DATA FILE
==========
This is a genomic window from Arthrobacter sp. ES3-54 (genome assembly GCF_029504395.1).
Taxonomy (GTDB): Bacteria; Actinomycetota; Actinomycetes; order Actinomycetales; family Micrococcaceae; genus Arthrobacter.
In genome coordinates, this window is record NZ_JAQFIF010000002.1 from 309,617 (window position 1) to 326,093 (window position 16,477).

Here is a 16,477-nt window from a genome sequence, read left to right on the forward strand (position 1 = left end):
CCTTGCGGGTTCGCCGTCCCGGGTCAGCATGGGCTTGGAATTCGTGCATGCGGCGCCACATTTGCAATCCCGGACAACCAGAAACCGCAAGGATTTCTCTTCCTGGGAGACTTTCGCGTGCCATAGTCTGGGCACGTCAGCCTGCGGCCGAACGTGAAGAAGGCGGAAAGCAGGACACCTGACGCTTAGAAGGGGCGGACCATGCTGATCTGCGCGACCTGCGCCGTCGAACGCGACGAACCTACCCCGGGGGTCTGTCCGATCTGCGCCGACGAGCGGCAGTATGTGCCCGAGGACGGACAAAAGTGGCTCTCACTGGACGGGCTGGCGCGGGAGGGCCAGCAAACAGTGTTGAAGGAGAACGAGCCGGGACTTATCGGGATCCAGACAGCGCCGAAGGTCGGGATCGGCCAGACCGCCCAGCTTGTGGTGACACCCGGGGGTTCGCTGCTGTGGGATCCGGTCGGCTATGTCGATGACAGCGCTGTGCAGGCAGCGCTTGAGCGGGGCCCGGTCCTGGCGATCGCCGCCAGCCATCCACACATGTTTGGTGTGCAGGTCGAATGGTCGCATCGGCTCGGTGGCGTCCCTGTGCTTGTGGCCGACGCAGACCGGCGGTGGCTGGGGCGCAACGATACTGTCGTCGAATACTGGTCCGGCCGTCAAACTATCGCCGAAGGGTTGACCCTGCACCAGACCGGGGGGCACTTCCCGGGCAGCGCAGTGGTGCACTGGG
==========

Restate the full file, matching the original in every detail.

This is a genomic window from Arthrobacter sp. ES3-54 (genome assembly GCF_029504395.1).
Taxonomy (GTDB): Bacteria; Actinomycetota; Actinomycetes; order Actinomycetales; family Micrococcaceae; genus Arthrobacter.
In genome coordinates, this window is record NZ_JAQFIF010000002.1 from 309,617 (window position 1) to 326,093 (window position 16,477).

Here is a 16,477-nt window from a genome sequence, read left to right on the forward strand (position 1 = left end):
CCTTGCGGGTTCGCCGTCCCGGGTCAGCATGGGCTTGGAATTCGTGCATGCGGCGCCACATTTGCAATCCCGGACAACCAGAAACCGCAAGGATTTCTCTTCCTGGGAGACTTTCGCGTGCCATAGTCTGGGCACGTCAGCCTGCGGCCGAACGTGAAGAAGGCGGAAAGCAGGACACCTGACGCTTAGAAGGGGCGGACCATGCTGATCTGCGCGACCTGCGCCGTCGAACGCGACGAACCTACCCCGGGGGTCTGTCCGATCTGCGCCGACGAGCGGCAGTATGTGCCCGAGGACGGACAAAAGTGGCTCTCACTGGACGGGCTGGCGCGGGAGGGCCAGCAAACAGTGTTGAAGGAGAACGAGCCGGGACTTATCGGGATCCAGACAGCGCCGAAGGTCGGGATCGGCCAGACCGCCCAGCTTGTGGTGACACCCGGGGGTTCGCTGCTGTGGGATCCGGTCGGCTATGTCGATGACAGCGCTGTGCAGGCAGCGCTTGAGCGGGGCCCGGTCCTGGCGATCGCCGCCAGCCATCCACACATGTTTGGTGTGCAGGTCGAATGGTCGCATCGGCTCGGTGGCGTCCCTGTGCTTGTGGCCGACGCAGACCGGCGGTGGCTGGGGCGCAACGATACTGTCGTCGAATACTGGTCCGGCCGTCAAACTATCGCCGAAGGGTTGACCCTGCACCAGACCGGGGGGCACTTCCCGGGCAGCGCAGTGGTGCACTGGG